Växtkraft!

Blir så imponerad av växters fantastiska förmåga och kraft, att få fäste, växa, frodas, på de mest bisarra ställen. Gick en promenad härförleden och upptäckte denna lilla smultronplanta som sitter precis vid en garageuppfart och alltså blir påkörd av en bil dag efter annan. Men likväl så var den full av mogna smultron (nyligen påkörda som bilden visar)

smultron

Smultronreva som fattat tycke för en trottoarkant i Malmö.

Och sonen fascinerades av fikonträdens livskraft under vår nyligen avslutade semestervecka kring Franska Rivieran. Här en av de mer udda placeringarna, men vi såg dem verkligen överallt!

En fikonplanta har slagit sig tillrätta i en grenklyka, ca 4 meter upp på ett av de ståtliga barrträd som finns överallt kring Franska Rivieran.

En av mina favoriter har jag dock inte bild på just här. På en av tvärgatorna här i grannskapet finns ett gammalt hamlat pileträd som har en fullvuxen vinbärsbuske i kronan. Första gången jag såg den så tog det ett tag innan jag kunde identifiera vad jag faktiskt såg, för det var så otippat. Och jodå, den vinbärsbusken ger gott om bär, år efter år, jag håller lite koll på den nämligen.

Är inte växtkraften fullkomligt fascinerande, så säg?

John Cleese and Groundhog Day

Just finished reading John Cleese autobiography So, Anyway… which is a book I recommend even for those who, like me, haven’t really got the British comedy scene from the 60s onwards down pat. One of the foremost insights I had when reading was how apparent it is that life unfolds, in mysterious ways, and how going with the flow of life can lead to fantastic careers, such as John Cleese’s.

But besides that, he talks a lot about writing (he sees himself first and foremost, as a writer rather than an actor), and stipulates a few rules for writing funny stuff, the second of which I really enjoyed reading:

BoldomaticPost_Your-thoughts-follow-your-moo

This I’ve found to be true: My emotions are a guide to my current state of mind, or mood, to use John’s words. I react to the world, from my current internal mindset, rather than have the outside world create my mood. I find this important!

It’s a bit like Groundhog day, you know, the movie with Bill Murray, where he keeps on reliving February 2nd, over and over again. The same things occur, and depending on his current internal mood, he’s happy, sad, angry, annoyed, depressed, frustrated about it. The same things. But his mood determines whether or not he perceives it to be good or bad, happy or sad, cheery or boring. This is true also in my life, as well as your’s, and is not a movie-feature.

If I’m in a miserable state of mind, I will see all things through that lens. It’s not the miserable things of the world that causes me to feel miserable. My mood tints the world into appearing miserable.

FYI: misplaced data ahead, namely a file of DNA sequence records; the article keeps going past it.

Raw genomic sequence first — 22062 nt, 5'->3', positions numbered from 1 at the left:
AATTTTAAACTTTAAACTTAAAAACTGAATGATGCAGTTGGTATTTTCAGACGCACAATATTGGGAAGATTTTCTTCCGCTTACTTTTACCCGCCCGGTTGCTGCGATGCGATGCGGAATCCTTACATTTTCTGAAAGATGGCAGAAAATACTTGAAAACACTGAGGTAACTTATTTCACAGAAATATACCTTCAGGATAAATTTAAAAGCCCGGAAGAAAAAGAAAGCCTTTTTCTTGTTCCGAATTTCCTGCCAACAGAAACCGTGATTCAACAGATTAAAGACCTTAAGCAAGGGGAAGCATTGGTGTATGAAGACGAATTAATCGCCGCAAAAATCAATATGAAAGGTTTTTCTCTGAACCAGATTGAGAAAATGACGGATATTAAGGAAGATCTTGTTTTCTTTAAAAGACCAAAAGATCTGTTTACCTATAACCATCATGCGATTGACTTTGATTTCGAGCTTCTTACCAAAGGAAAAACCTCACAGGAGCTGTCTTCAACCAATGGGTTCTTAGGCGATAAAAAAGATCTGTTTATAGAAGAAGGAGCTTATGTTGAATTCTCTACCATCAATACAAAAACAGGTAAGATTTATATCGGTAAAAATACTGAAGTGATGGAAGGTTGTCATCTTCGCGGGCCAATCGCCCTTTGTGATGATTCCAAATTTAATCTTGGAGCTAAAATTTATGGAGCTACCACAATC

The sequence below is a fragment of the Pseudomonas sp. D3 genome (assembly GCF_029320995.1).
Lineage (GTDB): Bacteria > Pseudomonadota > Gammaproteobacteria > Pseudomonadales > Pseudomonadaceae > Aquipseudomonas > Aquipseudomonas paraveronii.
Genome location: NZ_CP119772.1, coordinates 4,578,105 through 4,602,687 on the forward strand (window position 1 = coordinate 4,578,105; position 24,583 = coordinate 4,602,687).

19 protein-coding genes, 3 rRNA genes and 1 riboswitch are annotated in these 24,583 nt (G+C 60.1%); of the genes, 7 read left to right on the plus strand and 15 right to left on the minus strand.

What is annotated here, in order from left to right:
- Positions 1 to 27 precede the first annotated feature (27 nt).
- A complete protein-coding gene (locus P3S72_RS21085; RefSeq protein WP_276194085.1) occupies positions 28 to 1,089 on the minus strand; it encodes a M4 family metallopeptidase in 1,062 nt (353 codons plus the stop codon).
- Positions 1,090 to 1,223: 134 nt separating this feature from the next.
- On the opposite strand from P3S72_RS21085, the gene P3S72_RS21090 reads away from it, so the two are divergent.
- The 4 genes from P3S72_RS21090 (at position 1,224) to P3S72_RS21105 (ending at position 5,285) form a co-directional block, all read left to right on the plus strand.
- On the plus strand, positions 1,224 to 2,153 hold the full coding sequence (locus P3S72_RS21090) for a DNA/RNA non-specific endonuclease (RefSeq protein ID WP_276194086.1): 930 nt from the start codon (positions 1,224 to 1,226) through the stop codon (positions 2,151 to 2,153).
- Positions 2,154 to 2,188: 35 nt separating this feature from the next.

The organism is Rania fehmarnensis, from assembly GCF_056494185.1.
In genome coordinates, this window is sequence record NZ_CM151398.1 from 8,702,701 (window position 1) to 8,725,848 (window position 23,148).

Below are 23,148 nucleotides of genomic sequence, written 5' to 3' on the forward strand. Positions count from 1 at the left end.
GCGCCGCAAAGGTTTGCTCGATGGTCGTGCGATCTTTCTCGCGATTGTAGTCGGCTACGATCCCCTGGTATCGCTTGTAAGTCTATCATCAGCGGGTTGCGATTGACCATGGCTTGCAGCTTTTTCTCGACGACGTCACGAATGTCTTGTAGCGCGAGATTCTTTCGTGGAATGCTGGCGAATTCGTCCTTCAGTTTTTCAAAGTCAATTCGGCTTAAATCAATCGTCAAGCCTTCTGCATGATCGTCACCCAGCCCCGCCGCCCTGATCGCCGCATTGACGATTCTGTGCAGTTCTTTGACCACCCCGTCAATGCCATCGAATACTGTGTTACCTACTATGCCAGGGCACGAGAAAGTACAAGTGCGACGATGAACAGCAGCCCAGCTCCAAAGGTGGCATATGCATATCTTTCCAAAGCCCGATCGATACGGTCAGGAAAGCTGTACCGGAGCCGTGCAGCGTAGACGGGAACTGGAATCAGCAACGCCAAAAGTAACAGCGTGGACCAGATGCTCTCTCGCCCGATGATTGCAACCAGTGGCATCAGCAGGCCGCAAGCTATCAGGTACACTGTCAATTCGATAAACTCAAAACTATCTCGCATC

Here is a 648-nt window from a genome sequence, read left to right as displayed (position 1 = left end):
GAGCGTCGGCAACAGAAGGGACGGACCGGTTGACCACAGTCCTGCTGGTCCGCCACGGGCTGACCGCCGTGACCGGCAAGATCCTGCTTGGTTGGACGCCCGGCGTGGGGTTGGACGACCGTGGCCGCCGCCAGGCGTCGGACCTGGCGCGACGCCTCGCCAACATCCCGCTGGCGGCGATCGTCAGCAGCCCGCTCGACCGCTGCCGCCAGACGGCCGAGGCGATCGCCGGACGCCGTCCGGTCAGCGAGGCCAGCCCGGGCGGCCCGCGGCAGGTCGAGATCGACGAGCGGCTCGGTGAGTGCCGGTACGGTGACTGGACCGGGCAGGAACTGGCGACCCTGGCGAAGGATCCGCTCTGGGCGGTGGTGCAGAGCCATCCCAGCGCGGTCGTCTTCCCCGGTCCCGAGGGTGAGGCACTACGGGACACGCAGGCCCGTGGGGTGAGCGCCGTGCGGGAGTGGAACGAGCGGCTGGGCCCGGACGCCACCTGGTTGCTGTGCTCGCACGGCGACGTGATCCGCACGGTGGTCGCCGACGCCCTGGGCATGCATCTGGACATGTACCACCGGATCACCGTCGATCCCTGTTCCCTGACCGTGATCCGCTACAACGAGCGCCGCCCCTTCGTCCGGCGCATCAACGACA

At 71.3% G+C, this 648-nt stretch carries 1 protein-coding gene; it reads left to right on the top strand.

If I’m in a happy-go-lucky state of mind, I will see all things through that lens. It’s not the happy things of the world that causes me to feel happy-go-lucky. My mood tints the world into appearing happy-go-lucky.

One day I knock over a glass of water on the kitchen table and you would not want to be around me, for all the shouting, swearing and cursing going on, ruining my entire day and giving me ample evidence the whole world is out to get me. Another day, I laugh at my own clumsiness and after wiping it up just goes about my business, without a single cuss-word crossing my lips.

Have you experienced that as well, where the same things happened twice in a row, but your reaction is totally different?

När andan faller på

Maken och jag har funderat över lite sensommarsådder, och eftersom vi var inne i stan idag så tänkte vi titta efter lite fröer. Och sen insåg vi…. var i allsindar hittar man fröer inne i centrala Malmö?

Men då vaknade någon fördold minnesbild i mig, att det finns en liten gammaldags järnhandlare nära Moderna Museet och månne att han kanske har lite fröer, och kanske tom fröer från Runåbergs, som är vårt favoritställe att shoppa fröer online på. (Men just nu ville jag ha fatt i fröer bums för jag var lite i odlingstagen, som du snart kommer se!)

Och minsann om det inte stämde på pricken!

malmö järnhandelMalmö Järnhandel hade ett ställ med fröer, och visst var det bland annat fröer från just Runåbergs. Sagt och gjort, vi införskaffade lite sallads-, rädisa, asiatiska kålbladväxt- och salladslökfröer och lite annat smått och gott.

När jag väl luskat rätt på de fröer jag jag var intresserad av så gick jag runt och insöp atmosfären, tittade på pryglar och tingestar av allsköns färg, form och funktion. Matti i butiken frågade om jag letade efter något speciellt men jag bara sa att jag njöt av att snoka runt. Han smajlade och höll med om att det finns mycket att titta på bland hyllorna!

ToolPoolOch dessutom finns ju ToolPool här, vilket jag gillar lite extra mycket. Kolla in det, gilla dem på Facebook och låna ett verktyg om du har behov av det.

Får ännu en påhälsning från minnesbanken innanför skallbenet som säger att den genomsnittliga borrmaskinen som säljs används totalt 15 minuter under sin livslängd. Har inte dubbelkollat huruvida det faktiskt stämmer fullt ut, men tänker att det *tyvärr* känns ganska sannolikt. Och likförbaskat ska vi alla ha en… eller så lånar man en hos Matti på Malmö Järnhandel!

Och jajamensan att fröerna kom i rättan tid. Har bredsått grönsgödslingsfröer bredvid gojibärplantorna och sått rädisor, spenat, sallad på friland i första uppgrävda potatisbädden. Plus att jag förkultiverat ett antal olika fröer i olika jordfyllda byttor och krukor så jag har något att fylla kommande tomma odlingsbäddar med, efterhand som vi skördar i trädgården.

När andan faller på är det bäst att agera, och det gjorde jag idag. Känns mig nöjd och glad med det. Själv då? Föll din anda också på idag?

On compassion

compassion

Continuing my collaboration with Sus and her marvelous ladies, prompted by a query from my coach on yesterday’s doodle on judgement. She read what I’d written and added: …and practice self-compassion for our sweet, humble humanity when we notice we have ”fallen into judgment” yet again….

She continued with wondering what my compassion sketch would look like, and that thought crept into my conscious mind during this morning’s meditation. So I brought out my IPad, Paper and Pen, and started doodling. A few botched attempts, and then I sent the text above out into MIX. Send a note to Sus asking if she was up for another collaboration. She said she’d gladly give it a go, and immediately got it right, with little Miss Balancing-Act above.